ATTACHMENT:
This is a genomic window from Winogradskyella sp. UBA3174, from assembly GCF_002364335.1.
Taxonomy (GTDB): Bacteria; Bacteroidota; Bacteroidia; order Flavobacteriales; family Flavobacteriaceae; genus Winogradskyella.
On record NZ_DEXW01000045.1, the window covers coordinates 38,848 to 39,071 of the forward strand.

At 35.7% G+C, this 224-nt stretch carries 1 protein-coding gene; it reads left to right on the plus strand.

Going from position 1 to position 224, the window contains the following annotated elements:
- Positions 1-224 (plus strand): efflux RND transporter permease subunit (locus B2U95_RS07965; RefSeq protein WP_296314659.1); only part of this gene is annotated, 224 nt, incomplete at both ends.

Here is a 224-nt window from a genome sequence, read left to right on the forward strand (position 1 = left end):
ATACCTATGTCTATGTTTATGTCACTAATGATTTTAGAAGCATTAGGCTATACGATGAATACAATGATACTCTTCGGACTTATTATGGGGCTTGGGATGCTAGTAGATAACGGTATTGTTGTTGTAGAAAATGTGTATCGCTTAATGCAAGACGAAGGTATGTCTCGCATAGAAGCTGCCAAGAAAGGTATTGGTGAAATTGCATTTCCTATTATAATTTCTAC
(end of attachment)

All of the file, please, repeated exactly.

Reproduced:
This is a genomic window from Winogradskyella sp. UBA3174, from assembly GCF_002364335.1.
Taxonomy (GTDB): Bacteria; Bacteroidota; Bacteroidia; order Flavobacteriales; family Flavobacteriaceae; genus Winogradskyella.
On record NZ_DEXW01000045.1, the window covers coordinates 38,848 to 39,071 of the forward strand.

At 35.7% G+C, this 224-nt stretch carries 1 protein-coding gene; it reads left to right on the plus strand.

Going from position 1 to position 224, the window contains the following annotated elements:
- Positions 1-224 (plus strand): efflux RND transporter permease subunit (locus B2U95_RS07965; RefSeq protein WP_296314659.1); only part of this gene is annotated, 224 nt, incomplete at both ends.

Here is a 224-nt window from a genome sequence, read left to right on the forward strand (position 1 = left end):
ATACCTATGTCTATGTTTATGTCACTAATGATTTTAGAAGCATTAGGCTATACGATGAATACAATGATACTCTTCGGACTTATTATGGGGCTTGGGATGCTAGTAGATAACGGTATTGTTGTTGTAGAAAATGTGTATCGCTTAATGCAAGACGAAGGTATGTCTCGCATAGAAGCTGCCAAGAAAGGTATTGGTGAAATTGCATTTCCTATTATAATTTCTAC